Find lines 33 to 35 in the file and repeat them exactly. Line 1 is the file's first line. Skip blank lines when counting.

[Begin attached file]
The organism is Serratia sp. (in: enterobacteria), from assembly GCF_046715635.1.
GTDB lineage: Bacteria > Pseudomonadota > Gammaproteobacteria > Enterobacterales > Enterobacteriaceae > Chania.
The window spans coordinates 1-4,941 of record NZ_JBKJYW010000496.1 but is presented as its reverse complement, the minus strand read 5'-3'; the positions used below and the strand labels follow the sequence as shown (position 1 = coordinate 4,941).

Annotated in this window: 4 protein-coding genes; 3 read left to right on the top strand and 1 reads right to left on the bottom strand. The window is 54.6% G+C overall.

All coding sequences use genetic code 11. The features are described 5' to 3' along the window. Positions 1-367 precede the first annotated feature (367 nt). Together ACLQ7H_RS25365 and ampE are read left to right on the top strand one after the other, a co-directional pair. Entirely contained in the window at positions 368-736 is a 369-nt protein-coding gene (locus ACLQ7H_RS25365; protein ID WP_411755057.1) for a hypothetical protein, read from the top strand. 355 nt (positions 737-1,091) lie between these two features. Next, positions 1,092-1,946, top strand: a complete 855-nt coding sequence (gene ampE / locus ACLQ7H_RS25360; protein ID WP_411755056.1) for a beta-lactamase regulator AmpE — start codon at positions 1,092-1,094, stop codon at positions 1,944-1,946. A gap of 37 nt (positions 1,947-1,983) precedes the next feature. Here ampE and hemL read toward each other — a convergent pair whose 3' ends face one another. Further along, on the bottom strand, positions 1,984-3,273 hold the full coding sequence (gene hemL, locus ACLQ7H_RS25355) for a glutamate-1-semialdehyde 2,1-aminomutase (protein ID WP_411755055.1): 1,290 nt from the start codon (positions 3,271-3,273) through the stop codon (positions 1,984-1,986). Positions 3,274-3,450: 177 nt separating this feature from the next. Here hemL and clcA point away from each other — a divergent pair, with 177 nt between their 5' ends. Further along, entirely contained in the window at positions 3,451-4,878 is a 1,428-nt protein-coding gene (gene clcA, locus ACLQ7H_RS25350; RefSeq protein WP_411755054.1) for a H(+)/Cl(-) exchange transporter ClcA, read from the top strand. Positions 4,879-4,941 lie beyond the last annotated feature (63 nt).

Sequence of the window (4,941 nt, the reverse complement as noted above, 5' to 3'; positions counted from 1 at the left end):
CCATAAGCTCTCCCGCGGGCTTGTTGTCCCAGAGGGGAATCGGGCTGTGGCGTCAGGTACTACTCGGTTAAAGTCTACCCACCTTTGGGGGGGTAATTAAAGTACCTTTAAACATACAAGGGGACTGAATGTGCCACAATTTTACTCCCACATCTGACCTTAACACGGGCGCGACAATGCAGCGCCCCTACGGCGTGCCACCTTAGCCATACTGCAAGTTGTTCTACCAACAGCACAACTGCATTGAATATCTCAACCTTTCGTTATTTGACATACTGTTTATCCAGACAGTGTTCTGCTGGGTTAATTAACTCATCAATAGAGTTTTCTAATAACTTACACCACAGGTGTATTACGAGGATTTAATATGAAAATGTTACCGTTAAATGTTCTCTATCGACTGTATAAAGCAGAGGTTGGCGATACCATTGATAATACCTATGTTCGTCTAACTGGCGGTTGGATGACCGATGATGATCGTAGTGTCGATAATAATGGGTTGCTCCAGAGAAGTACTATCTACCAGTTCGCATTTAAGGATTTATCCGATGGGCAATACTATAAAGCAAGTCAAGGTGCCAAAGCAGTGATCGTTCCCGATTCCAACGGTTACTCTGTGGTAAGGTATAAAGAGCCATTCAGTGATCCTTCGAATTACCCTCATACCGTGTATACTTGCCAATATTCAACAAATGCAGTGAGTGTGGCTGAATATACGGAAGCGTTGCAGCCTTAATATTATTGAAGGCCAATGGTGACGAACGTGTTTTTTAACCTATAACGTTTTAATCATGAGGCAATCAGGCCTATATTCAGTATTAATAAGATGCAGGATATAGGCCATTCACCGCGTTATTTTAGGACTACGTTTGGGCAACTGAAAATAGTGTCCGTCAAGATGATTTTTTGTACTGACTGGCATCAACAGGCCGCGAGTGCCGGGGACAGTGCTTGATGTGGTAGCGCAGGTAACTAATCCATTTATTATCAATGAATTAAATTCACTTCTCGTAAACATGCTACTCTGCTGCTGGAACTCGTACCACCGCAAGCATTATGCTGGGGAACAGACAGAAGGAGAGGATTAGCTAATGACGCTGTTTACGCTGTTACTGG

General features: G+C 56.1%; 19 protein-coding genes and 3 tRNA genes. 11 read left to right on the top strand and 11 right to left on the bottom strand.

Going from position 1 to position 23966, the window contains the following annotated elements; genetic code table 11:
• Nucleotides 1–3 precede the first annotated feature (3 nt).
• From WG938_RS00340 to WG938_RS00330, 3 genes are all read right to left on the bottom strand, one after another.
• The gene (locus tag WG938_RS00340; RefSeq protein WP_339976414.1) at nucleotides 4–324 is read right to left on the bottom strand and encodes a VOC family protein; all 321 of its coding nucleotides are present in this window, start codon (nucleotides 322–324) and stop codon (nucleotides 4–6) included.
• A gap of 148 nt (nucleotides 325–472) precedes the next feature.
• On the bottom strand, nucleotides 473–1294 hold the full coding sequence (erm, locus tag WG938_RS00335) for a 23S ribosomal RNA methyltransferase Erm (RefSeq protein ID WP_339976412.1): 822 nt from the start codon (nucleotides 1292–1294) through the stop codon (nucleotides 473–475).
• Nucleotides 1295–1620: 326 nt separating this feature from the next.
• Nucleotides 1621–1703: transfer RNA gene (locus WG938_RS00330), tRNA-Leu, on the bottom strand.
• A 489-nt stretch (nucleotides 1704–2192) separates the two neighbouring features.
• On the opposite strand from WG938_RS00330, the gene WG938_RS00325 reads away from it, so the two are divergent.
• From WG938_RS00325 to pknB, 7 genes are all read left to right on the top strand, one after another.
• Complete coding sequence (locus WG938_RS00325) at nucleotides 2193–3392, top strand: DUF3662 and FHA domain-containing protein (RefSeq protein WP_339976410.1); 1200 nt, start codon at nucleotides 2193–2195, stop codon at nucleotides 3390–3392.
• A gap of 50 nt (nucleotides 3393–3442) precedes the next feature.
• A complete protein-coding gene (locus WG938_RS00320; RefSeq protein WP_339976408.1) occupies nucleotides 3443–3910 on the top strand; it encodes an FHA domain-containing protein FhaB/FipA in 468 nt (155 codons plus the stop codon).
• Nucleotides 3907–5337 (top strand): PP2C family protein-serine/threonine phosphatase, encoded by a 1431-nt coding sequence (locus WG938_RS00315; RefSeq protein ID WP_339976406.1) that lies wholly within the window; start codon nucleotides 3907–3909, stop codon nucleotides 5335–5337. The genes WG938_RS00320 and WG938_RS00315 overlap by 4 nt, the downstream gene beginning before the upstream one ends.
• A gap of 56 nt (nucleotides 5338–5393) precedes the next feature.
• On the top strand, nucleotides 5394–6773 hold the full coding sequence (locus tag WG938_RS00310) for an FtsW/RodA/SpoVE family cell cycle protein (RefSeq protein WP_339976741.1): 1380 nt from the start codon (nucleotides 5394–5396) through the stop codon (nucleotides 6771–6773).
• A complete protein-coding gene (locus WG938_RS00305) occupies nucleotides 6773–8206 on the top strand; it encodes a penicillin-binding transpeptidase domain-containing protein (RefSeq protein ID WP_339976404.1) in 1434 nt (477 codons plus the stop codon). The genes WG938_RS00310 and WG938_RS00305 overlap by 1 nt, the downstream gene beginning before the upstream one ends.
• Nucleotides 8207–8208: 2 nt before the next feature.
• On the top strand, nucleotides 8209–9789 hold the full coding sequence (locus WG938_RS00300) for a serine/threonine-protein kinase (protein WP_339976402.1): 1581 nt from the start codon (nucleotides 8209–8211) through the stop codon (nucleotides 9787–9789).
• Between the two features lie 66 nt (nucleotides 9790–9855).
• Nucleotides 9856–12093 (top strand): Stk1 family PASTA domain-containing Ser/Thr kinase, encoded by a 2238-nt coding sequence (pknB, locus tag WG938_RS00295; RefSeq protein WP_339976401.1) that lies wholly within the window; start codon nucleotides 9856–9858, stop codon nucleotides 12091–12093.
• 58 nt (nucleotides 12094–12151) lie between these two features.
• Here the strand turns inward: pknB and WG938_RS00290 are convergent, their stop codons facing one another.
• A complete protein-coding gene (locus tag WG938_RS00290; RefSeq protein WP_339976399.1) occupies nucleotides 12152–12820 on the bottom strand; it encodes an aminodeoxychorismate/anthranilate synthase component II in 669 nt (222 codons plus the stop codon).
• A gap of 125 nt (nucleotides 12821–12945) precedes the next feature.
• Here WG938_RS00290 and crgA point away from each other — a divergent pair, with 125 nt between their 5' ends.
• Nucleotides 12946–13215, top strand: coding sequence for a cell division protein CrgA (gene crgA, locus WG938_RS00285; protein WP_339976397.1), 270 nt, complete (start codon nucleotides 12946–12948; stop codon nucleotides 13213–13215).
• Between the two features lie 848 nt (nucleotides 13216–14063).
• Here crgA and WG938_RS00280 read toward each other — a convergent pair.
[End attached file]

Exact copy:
• A complete protein-coding gene (locus tag WG938_RS00290; RefSeq protein WP_339976399.1) occupies nucleotides 12152–12820 on the bottom strand; it encodes an aminodeoxychorismate/anthranilate synthase component II in 669 nt (222 codons plus the stop codon).
• A gap of 125 nt (nucleotides 12821–12945) precedes the next feature.
• Here WG938_RS00290 and crgA point away from each other — a divergent pair, with 125 nt between their 5' ends.